it starts positively but ends negatively.
A sequence is a series of scenes that builds tension, culminating in an event of greater impact
on the characters involved.
An Act contains a series of sequences that peaks in a climactic scene which causes a major
reversal of values, more powerful in impact than any previous sequence or scene before it.
The difference between a basic scene, a scene that culminates a sequence and a scene that
climaxes an act is the degree of change, or the degree of impact that change has, on the
The acts build the largest structure of all - the overall story. When you look at your main
characters' situation at the beginning of the text and compare it to that found at the end, you should be able to
detect the "great sweep of change" that has completely and irreversibly altered their lives.
(see McKee, p41)
A story event is one that creates meaningful change in the protagonist's life through
conflict.(see McKee, p34)
An inciting incident radically upsets the balance of forces in the protagonist's life. In the
beginning, the protagonist is living a life essentially in balance. An event occurs that completely up-ends and
irretrievably alters that balance, propelling the character into action.
Any scene, regardless of length or location, is unified around desire, action, conflict and
change. In each scene a character pursues a desire, choosing (under pressure) to take one action or another. As a
result, some conflict will occur with its subsequent reaction. Sometimes that reaction is not expected and the
effect is to "crack open" a gap between what the character expected to happen and what did happen, turning the
value-charged condition from positive to negative, or negative to positive. We need to show what is at stake in the
character's life, so when our readers see the characters changing and growing, they want to live through the
changes with them. Creating powerful, emotional turning points can therefore create surprise; increased curiosity;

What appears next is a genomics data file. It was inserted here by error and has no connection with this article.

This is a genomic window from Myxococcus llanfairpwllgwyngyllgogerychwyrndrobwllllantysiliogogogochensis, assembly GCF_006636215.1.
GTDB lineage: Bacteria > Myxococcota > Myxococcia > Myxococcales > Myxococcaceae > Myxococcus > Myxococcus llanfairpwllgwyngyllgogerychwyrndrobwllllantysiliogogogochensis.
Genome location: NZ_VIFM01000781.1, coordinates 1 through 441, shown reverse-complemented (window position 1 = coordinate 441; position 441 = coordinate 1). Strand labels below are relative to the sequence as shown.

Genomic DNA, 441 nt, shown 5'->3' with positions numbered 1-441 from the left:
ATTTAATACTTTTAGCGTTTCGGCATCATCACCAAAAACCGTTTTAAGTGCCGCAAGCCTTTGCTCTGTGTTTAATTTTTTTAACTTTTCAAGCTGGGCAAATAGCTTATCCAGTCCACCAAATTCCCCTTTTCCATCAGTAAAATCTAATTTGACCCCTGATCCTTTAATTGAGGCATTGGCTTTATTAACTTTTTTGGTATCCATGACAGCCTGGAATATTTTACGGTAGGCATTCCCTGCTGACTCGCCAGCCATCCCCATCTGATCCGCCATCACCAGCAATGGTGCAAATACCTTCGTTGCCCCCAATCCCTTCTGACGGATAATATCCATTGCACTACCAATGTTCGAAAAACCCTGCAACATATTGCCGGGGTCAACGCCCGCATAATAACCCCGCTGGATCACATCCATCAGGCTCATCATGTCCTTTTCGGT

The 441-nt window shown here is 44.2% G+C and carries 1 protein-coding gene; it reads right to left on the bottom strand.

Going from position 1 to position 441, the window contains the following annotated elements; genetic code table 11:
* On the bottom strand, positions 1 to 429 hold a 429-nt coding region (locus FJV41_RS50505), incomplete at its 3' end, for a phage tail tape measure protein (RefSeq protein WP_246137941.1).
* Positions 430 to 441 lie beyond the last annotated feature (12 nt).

insight and new direction.
(see McKee, pp 223-245; McAlister Tipsheet # 153)
Text and sub-text
Text is the top-layer of what happens in the story - what our characters see and hear, say and
do. Sub-text is what happens underneath; it is the life under the surface. Thoughts and feelings (both known and
unknown by the character) hidden by the surface behaviours. The contrast between the sensory, surface world of
sight and sound, activity and talk, and the inner world of conscious and unconscious thought and desire, action and
reaction is fascinating. McKee urges writers to "veil the truth with a living mask" to create three-dimensional
works. (see McKee p253)
To plot means to navigate through the dangerous terrain of story, and when confronted by a dozen
branching possibilities choose the correct path. Plot is the writer's choice of events and their design in
How does this all this fit into the Self-editing Framework: structure?
So how do we bring all this together? There are two levels of analysis we need to carry out on
our manuscript. We want to expose the overall story arc - finding where the big chunks of action occur, when things
change, and how everything fits together. We want to identify each scene, how they fit into sequences, how those
sequences build into the acts, and how the acts crank up the tension to the final story climax.
We also need to focus on each chapter and ask "what is important about this scene, why it is
here, and what is its job?"
The structural sub-set of the Self-editing Framework poses questions about the structural
elements explored above. I now apply it on two texts - the outline, and the manuscript itself (i.e., the story
text). The first gives me the helicopter view, a way to detect the story arc amongst its constituent jigsaw puzzle
pieces. The second allows me to bring the focus in on individual scenes so I can work out what is important about
each one, what are the goals, and why it should be kept.
I have found out, therefore, that it is not a case of structures versus outlines, but rather, a
case of structures and outlines working interdependently. The structure is the vehicle by which our story
progresses. The outline is a quick-reference tool to help us plan what is happening and when, and how to stay on
The next article will look at how to apply the self-editing framework to a manuscript and what
its outcomes can tell you.
Here are two quotes that work together beautifully in relation to our topic
"In some literary circles 'plot' has become a dirty word ...
[but] plot is an accurate term that names the internally consistent, inter-related pattern of events that move
through time to shape and design a story."
Robert McKee, p 43
"A great many plot problems ... can be resolved with a
single strategy. Know what the chase is, and cut to it."
Newman and Mittelmark, p 2
Until next time,
Geraghty, Margret The Novelist's Guide: Powerful
techniques for creating character, dialogue and plot. London: Piatkus, 1995.
McAlister, Marg Tipsheet # 153; Writing for
Success Tipsheets (Last accessed at the Writing4SuccessClub site, June, 2009.
McKee, Robert Story: Substance, structure, style
and the principles of screenwriting. New York: Regan Books, 1997.
Newman, Sandra And Mittelmark, Howard How not
to write a novel: 200 mistakes to avoid at all costs if you ever want to get published. London: Penguin
Tredinnick, Mark The little red writing book. Sydney:
UNSW Press, 2006.
© Lynda Davies